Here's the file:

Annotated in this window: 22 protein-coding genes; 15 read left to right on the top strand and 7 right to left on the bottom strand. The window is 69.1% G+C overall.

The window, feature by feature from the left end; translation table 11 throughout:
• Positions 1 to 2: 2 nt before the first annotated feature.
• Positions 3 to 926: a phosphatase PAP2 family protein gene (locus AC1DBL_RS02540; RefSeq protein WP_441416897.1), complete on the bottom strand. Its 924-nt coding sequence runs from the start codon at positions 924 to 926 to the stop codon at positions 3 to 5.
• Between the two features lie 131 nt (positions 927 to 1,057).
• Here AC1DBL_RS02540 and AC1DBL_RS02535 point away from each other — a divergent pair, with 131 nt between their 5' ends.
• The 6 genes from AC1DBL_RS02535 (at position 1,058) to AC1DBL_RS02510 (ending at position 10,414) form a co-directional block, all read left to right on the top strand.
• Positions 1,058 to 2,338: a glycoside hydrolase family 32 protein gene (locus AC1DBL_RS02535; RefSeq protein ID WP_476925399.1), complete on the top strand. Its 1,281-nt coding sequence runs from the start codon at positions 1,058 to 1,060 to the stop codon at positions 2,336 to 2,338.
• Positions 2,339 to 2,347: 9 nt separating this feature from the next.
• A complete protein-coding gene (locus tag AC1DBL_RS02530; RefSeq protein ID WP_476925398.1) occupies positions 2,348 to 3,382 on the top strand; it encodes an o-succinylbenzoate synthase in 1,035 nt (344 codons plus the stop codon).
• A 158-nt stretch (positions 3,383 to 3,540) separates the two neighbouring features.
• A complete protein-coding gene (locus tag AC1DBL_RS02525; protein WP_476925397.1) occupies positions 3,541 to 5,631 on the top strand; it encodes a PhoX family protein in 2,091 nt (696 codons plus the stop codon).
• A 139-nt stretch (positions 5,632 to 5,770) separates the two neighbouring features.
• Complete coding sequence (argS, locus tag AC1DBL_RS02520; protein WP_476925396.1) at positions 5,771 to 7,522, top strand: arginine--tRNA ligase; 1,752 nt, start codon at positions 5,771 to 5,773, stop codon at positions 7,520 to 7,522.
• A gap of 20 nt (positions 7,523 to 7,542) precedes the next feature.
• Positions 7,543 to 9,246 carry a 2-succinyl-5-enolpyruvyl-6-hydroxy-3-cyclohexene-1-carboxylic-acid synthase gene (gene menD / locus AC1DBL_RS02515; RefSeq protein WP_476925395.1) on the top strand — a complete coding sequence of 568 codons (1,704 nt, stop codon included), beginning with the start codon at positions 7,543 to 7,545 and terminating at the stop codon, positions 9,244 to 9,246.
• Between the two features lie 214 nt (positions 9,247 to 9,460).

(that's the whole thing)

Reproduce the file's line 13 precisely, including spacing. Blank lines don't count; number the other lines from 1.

• A 139-nt stretch (positions 5,632 to 5,770) separates the two neighbouring features.